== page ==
6. Watch for modelling by others. Some colleagues and experienced leaders are especially good role models for seizing opportunities to grow at work. Look for evidence of people who seek active input, publicly model learning behaviours, and invest in others’ growth. Watch what they do, and ask to talk to them about their day-to-day approach to learning and growing at work.

Build your Immunity to Change Map

The Immunity fo Change Map is a tool that will help you understand what’s keeping you from your goal. What you perceive as obstacles could be competing commitments. Instead of surrendering your goal to a lack of time, money, or support, you should instead consider how you’re utilizing these scarce resources.

Can you change the allocations? And, if so, will you be comfortable with the tradeoff?

When embracing change, you’ll confront your core values and operating assumptions. If you are open to revising your guiding assumptions, you will find it easier to achieve your desired change.

To uncover the issues that are inhibiting change and identify opportunities for improvement, Kegan and Lahey developed a four-step framework for tracking goals, overcoming perceived barriers, and outlining productive actions.

ImmunityMapWksht

Step 1 – Get Goal Oriented

In column one, identify the areas in your life that are due for a positive change. These might include things like saving more money, becoming a better listener or switching careers.

Underneath, list the actions that will help you achieve your goal. If you are thinking of changing careers, for example, you might consider going back to school or taking an online course.

Step 2 – Clear Out Obstructive Behaviors

What’s stalling your efforts? Maybe you find yourself crushed under a jam-packed schedule or consistently deprioritizing your goal in favour of more immediate tasks. Detail these behaviours in column two.

Step 3 – Confront competing commitments  

Here’s where the real self-exploration comes in. Look at the behaviours you listed in column two and ask yourself how you’d feel if you did the opposite. Identify the fears you face in pursuing change by outlining key concerns in the box at the top of column three. Follow these concerns with what you fear will be compromised—your competing commitments.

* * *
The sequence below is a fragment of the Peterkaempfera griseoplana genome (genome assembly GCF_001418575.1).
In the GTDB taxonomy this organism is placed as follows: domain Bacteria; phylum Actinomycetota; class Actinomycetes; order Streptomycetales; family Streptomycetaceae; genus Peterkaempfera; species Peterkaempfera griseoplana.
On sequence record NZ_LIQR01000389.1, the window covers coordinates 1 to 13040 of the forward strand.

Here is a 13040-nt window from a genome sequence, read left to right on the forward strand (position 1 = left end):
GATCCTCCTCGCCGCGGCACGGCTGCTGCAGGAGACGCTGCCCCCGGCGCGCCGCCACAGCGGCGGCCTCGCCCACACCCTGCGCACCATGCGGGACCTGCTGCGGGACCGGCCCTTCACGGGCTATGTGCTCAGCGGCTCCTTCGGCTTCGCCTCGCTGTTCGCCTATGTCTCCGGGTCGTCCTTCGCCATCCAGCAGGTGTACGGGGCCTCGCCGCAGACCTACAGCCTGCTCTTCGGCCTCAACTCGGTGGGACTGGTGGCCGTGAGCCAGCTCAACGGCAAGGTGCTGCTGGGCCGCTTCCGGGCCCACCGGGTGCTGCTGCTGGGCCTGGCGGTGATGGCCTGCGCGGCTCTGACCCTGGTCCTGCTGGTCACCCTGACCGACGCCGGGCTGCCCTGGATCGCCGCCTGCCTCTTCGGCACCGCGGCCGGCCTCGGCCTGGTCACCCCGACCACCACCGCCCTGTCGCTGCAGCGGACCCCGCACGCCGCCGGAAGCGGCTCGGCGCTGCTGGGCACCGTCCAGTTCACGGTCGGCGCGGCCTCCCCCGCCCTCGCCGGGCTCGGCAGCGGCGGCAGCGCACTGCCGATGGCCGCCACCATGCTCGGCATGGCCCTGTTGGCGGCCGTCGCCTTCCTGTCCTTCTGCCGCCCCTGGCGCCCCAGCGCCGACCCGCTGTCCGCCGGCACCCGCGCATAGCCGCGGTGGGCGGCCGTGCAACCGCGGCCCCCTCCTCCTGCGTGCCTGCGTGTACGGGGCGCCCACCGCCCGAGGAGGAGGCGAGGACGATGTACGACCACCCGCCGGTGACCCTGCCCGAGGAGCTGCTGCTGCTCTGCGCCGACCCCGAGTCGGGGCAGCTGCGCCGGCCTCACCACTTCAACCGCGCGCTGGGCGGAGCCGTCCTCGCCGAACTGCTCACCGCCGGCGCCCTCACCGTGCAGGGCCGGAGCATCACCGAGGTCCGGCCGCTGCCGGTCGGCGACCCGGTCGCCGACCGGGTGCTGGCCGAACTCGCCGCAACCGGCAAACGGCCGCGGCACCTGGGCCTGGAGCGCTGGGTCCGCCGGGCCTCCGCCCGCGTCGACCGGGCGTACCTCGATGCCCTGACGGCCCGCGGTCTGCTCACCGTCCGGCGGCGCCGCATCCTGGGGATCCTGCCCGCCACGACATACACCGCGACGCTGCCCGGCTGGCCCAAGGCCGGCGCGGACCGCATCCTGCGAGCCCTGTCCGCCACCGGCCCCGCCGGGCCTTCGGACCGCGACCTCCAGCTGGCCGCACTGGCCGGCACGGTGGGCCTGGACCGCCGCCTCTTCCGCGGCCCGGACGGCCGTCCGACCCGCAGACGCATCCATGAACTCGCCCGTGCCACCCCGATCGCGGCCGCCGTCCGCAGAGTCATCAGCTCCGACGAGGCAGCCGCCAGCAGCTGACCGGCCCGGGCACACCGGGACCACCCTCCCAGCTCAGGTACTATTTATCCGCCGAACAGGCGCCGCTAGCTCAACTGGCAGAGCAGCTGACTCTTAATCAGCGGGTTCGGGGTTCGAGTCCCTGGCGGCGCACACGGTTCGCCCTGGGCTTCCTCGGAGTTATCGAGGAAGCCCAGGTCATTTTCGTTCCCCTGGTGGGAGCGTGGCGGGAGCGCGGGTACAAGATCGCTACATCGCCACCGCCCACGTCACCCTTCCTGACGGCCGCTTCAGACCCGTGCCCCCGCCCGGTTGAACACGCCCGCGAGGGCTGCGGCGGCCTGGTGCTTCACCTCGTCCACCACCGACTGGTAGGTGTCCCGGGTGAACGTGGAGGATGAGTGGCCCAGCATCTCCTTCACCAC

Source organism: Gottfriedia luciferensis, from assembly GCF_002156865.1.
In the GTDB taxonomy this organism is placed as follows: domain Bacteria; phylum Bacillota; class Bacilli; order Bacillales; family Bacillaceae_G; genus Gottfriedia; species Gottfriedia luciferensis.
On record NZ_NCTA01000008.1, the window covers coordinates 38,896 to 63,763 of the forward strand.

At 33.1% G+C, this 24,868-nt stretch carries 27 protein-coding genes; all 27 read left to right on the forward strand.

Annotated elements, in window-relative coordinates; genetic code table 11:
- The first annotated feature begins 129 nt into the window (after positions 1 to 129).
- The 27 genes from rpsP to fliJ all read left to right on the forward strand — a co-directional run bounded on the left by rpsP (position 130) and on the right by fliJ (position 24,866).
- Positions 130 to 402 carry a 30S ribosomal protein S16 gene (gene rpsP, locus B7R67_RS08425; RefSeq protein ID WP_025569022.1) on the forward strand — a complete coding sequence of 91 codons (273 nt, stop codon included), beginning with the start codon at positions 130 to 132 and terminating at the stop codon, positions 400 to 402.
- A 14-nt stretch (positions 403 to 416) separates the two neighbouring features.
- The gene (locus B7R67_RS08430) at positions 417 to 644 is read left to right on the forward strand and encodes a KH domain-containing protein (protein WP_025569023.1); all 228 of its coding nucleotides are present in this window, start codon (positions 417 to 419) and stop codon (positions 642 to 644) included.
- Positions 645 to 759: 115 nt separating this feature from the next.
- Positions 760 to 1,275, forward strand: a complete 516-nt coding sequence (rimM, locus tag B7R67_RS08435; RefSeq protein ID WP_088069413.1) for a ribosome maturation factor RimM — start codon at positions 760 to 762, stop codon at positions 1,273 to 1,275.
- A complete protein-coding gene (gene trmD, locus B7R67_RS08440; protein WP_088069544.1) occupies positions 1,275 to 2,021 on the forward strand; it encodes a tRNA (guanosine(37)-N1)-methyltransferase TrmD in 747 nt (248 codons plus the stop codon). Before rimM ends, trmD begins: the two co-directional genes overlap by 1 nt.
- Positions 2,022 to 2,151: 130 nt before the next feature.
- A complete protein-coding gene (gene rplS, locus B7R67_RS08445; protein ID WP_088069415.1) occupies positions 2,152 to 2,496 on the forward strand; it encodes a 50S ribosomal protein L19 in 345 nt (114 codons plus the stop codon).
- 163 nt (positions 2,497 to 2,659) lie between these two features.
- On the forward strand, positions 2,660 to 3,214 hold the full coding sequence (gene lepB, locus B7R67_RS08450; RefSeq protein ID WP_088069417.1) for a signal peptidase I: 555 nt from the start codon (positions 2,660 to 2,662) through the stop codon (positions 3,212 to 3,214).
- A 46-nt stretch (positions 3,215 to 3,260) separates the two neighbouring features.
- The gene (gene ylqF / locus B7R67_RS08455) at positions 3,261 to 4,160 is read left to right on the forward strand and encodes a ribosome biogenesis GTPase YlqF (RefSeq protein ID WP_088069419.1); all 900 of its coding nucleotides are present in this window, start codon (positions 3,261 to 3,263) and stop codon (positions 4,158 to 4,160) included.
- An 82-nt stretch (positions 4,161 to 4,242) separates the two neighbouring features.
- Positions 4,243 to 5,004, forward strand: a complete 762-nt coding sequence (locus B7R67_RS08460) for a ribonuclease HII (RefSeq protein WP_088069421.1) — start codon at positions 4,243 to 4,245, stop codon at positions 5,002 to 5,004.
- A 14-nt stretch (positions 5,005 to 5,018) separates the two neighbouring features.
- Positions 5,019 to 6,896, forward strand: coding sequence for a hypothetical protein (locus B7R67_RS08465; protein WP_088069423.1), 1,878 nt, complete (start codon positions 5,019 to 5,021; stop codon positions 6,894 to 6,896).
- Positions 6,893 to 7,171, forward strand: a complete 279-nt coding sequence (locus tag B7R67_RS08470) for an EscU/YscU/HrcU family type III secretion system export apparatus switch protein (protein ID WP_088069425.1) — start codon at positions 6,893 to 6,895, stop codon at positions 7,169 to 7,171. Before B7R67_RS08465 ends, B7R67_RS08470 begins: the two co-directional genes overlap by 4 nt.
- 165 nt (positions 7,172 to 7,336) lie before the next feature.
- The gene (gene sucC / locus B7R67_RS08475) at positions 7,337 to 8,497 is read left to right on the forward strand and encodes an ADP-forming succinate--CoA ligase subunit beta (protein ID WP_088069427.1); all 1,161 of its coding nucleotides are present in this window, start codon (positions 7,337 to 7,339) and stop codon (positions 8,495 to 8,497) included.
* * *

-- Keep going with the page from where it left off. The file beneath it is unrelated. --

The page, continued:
Step 4 – Challenge your big assumptions

In this last step, you’ll identify the barriers you must overcome to achieve lasting change. Figure out what internalized truths are at the heart of your competing commitments by developing “if ____, then ____” statements. List these big assumptions in column four.

the ITC map targets hidden fears, commitments, and beliefs that, once uncovered, recast the personal challenge in a way that involves the whole self. You see how you can, if you’re willing, put your whole self at risk for change.

Kegan and Lahey, An Everyone Culture, page 227

Conclusion

This post is slightly different than the others in this series, and you could argue that Being Deliberately Developmental is not a skill on its own. But I wanted to really put some focus on the fact that we need to be intentional on developing some of these distinguishing skills. I suspect that many organisations will need to turn in DDO soon. So this skill is just to start becoming ready for the moment in the future.

And you? Are you ready to become Deliberately Developmental?

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Read the other posts in the series.

Cover Photo by Santi Vedrí on Unsplash